Standards Dog Chases Tail While Reliability/Security Rabbit Races Ahead

With the news of FERC ordering a Supply Chain Management Standard to be enforced upon NERC-Registered Entities, I wanted to offer up a few thoughts:

Better Late Than Never

While there have been several use-cases in recent years for the need of expanding awareness around supply chain management vulnerabilities, the impetus for formalizing a new regulation came from the highly publicized introduction of the Stuxnet vulnerability into the Iranian Nuclear Program. If you’ll recall, this was where the Siemens Programable Logic Controllers (PLC) were intercepted mid-shipment to Iran and had the Stuxnet virus installed before the shipment continued to its destination. When the PLCs were deployed and configured to manage the centrifuges within the Iranian nuclear reactors without testing them for any malware on vulnerabilities, the outcome was what we’ve all seen- the centrifuges spun out of control and self-destructed. This was 2012 people! Time sure does fly. Four years gone and our regulators are just now ordering a standard be developed? Let me be clear. I’m not criticizing FERC/NERC for wanting to implement a Standard. My concern is, and has always been, that the pace at which our regulatory process and standards development process moves is far too slow to keep up with current threats.

2. We already have a Supply Chain Management Standard- NIST SP 800-161 “Supply Chain Risk Management Practices for Federal Information Systems and Organizations”

You’ve all heard me bang this drum for years. From a security best practices perspective, we should all be implementing as much of this NIST program as possible. My hope is that the Standards Drafting Team that NERC stands up to develop this new standard will leverage as much of NIST SP 800-161 as it can and doesn’t try to reinvent the wheel. The push back I hear all the time is “But Chris, it’s not feasible to expect electric utilities to have the knowledge or resources to implement NIST.” I have always respectfully disagreed with that position and with tools like the SANS Top 20 Critical Controls, which I refer to as the “Cliffs Notes” for NIST, utilities have more than a manageable and practical starting point to look at NIST as their organization’s security framework. The bottom line is that if your security and operations team doesn’t have the expertise to even spell NIST, that’s a huge problem. By implementing a security-focused program of processes, controls, and technologies through NIST, your organization will produce the natural byproducts to satisfy any regulatory mandate- including NERC. Simply having a compliance-focused security program will always keep you chasing your tail to the next outdated regulation and you’ll never be secure, efficient, or reliable even though they are called the NERC Reliability Standards. Aren’t they?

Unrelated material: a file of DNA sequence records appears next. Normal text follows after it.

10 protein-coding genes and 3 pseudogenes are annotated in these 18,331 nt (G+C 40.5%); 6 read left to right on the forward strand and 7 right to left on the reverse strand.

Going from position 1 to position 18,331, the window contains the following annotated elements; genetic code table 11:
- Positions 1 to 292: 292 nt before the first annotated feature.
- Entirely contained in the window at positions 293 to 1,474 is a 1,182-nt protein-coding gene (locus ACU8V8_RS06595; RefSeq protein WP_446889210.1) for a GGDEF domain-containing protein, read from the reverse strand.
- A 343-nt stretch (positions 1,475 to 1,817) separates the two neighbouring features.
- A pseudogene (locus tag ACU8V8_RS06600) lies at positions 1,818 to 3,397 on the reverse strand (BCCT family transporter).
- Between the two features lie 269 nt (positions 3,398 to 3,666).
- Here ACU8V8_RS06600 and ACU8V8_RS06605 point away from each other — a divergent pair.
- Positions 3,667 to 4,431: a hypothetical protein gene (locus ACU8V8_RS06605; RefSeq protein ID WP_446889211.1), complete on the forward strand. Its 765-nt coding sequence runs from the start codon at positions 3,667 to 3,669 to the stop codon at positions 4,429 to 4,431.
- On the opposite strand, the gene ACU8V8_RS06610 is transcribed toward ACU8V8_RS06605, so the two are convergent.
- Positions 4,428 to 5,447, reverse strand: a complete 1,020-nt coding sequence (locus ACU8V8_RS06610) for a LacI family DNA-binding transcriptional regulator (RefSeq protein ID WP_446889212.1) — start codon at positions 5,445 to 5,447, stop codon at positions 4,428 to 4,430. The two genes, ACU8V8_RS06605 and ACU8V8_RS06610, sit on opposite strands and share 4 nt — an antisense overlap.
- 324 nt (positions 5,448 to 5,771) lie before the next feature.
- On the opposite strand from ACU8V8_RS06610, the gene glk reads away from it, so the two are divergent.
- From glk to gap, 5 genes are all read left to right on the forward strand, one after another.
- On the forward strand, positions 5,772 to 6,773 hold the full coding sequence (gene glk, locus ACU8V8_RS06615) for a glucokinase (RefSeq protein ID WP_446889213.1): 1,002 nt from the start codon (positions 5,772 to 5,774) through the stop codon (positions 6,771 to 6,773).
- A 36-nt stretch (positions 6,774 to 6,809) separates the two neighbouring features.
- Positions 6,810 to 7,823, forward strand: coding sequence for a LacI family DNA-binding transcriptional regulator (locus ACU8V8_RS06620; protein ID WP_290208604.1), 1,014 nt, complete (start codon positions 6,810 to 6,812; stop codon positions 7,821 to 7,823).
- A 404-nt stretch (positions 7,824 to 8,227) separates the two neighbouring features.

3. Does your organization really need a formal standard to tell you that you should be testing any/all third party software/hardware before deploying it within your operational environment? 

This is the most alarming concern I have. If you answered “yes” to the above question, the state of security within our industry is in horrible shape. Nothing gets me more fired up than when I speak to a security “expert” at a utility he says: “There’s no NERC requirement for me to do that.” I’m sure that’s exactly what the Iranians said before they installed those PLCs in their nuclear reactor.

Chris new

                                        

Chris Humphreys, CEO & Director

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